Riga, Latvia

Public transportation in the Baltic states is represented by a wide range of vehicles: buses, trolleybuses, trams, trains, and minibusses. It is convenient to travel around cities at any place and time.

The ticketing system in Riga suffers from an incredibly foolish issue: if you buy a two-ride ticket, only one person can use it. The ticket won’t be accepted for a second time on the same bus. Moreover, the electronic validator doesn’t provide any understanding of this problem as it displays information only in Latvian.

As a result, if several people are traveling together, it is not possible to buy a single ticket for ten rides and have everyone pass one by one. Each person needs to purchase their own ticket and validate each ticket separately.

The ticket inspectors are certainly lenient towards tourists. They offer to pay the fine on the spot with a discount. At first, I thought they were pocketing the money. It turned out that the discount is official.

The ticket price at the machine is 1 euro, while with the driver it’s 2 euros. The fine ranges from 20 to 50 euros, depending on the number of violations within a year.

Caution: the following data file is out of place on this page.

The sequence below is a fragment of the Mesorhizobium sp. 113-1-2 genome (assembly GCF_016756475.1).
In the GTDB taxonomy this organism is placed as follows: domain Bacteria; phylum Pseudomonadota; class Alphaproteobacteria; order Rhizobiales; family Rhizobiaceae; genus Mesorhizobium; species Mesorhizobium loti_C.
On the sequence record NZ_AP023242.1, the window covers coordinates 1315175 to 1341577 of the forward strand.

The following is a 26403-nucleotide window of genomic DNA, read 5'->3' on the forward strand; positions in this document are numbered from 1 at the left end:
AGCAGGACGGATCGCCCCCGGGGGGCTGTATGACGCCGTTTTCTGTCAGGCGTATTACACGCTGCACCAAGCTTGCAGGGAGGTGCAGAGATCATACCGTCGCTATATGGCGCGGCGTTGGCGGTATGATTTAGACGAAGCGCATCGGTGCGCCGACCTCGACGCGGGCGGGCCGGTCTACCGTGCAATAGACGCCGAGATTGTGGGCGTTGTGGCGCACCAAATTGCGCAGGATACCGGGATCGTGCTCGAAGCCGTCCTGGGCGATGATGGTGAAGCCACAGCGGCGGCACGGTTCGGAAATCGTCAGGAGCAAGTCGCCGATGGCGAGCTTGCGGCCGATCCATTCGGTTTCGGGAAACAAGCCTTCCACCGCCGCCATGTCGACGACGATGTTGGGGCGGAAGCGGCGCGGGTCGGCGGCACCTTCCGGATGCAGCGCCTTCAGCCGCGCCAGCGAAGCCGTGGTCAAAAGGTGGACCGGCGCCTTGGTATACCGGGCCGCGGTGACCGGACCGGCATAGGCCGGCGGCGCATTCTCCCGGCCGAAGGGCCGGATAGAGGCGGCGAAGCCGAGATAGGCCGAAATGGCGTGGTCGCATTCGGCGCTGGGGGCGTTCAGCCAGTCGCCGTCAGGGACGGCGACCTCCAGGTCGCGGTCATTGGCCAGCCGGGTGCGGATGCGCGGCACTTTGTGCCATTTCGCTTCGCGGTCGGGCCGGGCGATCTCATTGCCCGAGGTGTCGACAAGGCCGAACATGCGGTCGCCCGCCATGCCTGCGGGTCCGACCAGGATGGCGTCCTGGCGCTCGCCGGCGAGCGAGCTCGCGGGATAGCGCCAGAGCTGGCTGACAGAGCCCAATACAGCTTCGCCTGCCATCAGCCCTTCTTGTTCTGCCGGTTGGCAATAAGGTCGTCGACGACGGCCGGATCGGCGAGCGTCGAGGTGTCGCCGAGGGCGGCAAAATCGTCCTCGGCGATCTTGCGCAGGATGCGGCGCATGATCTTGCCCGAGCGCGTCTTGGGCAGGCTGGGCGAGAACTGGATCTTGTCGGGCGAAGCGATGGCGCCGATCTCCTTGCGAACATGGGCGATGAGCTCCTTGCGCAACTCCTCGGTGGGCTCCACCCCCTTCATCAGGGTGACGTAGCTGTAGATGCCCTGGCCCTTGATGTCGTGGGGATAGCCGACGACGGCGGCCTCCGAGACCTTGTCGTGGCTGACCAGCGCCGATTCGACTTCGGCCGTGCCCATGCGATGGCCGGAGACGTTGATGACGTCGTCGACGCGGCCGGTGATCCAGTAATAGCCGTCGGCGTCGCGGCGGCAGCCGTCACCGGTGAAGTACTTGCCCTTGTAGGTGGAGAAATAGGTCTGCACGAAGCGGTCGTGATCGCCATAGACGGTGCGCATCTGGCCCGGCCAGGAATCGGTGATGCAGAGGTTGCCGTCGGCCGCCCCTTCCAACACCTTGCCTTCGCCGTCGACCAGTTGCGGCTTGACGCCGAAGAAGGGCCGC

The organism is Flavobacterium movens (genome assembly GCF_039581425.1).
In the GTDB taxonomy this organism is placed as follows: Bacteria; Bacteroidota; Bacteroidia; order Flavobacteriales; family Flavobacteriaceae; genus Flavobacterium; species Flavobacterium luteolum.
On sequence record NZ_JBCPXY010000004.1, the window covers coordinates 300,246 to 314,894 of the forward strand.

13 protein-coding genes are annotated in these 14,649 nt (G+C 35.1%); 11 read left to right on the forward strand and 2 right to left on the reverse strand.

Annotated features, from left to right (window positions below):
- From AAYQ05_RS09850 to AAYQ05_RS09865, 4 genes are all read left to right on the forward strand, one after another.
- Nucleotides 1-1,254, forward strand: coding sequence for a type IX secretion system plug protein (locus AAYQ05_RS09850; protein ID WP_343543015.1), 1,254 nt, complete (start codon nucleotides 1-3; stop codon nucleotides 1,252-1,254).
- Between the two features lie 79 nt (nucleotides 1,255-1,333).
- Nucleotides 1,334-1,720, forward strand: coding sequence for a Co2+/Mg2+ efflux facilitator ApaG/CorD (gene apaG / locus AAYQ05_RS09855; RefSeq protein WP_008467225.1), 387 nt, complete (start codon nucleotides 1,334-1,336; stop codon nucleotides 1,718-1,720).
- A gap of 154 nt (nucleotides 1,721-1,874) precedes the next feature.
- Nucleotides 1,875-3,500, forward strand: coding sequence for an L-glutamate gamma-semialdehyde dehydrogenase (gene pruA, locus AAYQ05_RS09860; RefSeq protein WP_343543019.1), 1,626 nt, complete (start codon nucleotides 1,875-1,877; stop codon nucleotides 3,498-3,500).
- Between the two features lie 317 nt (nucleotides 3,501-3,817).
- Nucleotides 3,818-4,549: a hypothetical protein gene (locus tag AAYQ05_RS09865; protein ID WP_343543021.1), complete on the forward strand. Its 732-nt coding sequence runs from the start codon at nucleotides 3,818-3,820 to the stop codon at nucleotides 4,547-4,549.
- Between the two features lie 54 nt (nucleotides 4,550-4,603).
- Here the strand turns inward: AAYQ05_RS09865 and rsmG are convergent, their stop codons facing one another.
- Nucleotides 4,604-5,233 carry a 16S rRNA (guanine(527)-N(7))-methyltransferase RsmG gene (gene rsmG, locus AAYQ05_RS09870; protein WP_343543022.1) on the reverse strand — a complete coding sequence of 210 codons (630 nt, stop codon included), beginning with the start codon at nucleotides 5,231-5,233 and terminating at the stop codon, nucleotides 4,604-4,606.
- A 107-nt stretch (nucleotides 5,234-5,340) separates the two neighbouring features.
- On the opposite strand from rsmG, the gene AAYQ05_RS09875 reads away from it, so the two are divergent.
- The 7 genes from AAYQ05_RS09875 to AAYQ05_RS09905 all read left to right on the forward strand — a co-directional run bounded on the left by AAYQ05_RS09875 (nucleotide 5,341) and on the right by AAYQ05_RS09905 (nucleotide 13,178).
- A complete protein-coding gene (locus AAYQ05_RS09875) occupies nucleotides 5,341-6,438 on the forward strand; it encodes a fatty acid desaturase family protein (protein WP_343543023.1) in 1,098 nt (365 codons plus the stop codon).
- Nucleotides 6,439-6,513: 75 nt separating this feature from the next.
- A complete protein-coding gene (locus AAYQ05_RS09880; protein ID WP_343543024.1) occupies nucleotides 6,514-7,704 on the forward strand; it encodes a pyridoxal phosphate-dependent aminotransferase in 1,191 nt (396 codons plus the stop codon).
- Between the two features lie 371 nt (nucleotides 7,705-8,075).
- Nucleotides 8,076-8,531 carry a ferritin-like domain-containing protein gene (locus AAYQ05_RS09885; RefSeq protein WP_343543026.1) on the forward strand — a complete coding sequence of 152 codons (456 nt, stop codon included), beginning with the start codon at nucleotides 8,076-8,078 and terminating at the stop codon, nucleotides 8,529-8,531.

There are minibuses in Riga. It’s completely unclear why they exist here since public transportation already functions well. But there are minibuses. Not the beaten-up yellow Ukrainian “Bogdans” that roam around Moscow, but very decent Mercedes microbuses.

The buses are also Mercedes, but not the newest ones.

Sometimes you come across an old Hungarian Ikarus bus.

Old trams of the Czech brand “Tatra.”

The interior of the Tatra tram is not much different from the red and yellow Moscow trams. Same manufacturer, same brand. The only difference is 20 years. Such trams are still in operation in half of Europe and throughout Russia. Few people know that they were produced in Czech Republic: we have become so accustomed to them that they seem familiar.

Gradually, they are being replaced with luxurious modern trams from Škoda.